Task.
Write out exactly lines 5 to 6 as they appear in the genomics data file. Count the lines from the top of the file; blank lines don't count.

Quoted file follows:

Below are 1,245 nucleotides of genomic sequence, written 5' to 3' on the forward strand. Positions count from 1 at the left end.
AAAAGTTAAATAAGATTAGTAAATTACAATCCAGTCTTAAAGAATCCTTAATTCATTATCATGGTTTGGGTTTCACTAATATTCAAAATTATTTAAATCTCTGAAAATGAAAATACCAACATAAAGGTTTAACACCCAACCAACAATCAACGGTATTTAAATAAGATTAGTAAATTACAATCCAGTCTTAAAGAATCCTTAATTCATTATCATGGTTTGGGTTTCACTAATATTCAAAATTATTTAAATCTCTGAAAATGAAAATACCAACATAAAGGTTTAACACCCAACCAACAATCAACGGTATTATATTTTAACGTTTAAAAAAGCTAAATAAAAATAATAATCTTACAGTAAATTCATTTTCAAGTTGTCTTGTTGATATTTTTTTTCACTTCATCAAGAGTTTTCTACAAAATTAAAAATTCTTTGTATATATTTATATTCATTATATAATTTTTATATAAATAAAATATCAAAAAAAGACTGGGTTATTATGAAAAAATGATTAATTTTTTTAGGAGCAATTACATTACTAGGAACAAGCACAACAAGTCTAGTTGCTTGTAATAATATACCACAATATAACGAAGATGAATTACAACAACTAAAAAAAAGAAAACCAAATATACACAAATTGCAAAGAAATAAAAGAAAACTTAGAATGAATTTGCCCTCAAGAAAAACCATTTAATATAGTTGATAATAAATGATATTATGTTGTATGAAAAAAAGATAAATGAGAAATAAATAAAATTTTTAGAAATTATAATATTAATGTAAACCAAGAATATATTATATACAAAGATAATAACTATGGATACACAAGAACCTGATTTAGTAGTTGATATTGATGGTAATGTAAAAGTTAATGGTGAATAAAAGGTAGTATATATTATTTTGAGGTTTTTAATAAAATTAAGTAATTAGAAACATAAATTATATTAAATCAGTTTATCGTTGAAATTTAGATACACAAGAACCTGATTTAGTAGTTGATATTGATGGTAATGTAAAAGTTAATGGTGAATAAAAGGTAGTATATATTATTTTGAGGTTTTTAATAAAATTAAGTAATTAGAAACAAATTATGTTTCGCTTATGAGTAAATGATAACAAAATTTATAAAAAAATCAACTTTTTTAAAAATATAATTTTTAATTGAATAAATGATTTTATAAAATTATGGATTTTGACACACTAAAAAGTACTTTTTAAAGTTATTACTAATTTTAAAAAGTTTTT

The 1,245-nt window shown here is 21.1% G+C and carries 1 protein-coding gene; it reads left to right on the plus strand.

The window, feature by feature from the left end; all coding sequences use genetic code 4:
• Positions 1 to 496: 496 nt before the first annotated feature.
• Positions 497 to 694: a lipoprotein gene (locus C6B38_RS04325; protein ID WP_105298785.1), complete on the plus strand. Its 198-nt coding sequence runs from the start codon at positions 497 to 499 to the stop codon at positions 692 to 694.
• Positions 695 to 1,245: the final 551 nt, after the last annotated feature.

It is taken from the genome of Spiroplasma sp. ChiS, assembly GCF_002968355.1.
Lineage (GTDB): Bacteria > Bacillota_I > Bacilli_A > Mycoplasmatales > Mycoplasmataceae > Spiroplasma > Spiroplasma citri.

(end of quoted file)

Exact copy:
• Positions 1 to 496: 496 nt before the first annotated feature.
• Positions 497 to 694: a lipoprotein gene (locus C6B38_RS04325; protein ID WP_105298785.1), complete on the plus strand. Its 198-nt coding sequence runs from the start codon at positions 497 to 499 to the stop codon at positions 692 to 694.